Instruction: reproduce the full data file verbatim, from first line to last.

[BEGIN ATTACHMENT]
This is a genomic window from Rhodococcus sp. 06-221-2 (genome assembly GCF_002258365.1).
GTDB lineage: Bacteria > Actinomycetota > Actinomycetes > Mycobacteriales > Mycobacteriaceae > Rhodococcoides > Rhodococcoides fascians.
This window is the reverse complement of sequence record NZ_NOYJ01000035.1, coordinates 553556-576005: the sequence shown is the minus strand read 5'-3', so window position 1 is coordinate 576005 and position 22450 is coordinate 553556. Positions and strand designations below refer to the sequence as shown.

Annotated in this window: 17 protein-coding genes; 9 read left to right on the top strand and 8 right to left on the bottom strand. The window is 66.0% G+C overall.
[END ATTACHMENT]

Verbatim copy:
This is a genomic window from Rhodococcus sp. 06-221-2 (genome assembly GCF_002258365.1).
GTDB lineage: Bacteria > Actinomycetota > Actinomycetes > Mycobacteriales > Mycobacteriaceae > Rhodococcoides > Rhodococcoides fascians.
This window is the reverse complement of sequence record NZ_NOYJ01000035.1, coordinates 553556-576005: the sequence shown is the minus strand read 5'-3', so window position 1 is coordinate 576005 and position 22450 is coordinate 553556. Positions and strand designations below refer to the sequence as shown.

Annotated in this window: 17 protein-coding genes; 9 read left to right on the top strand and 8 right to left on the bottom strand. The window is 66.0% G+C overall.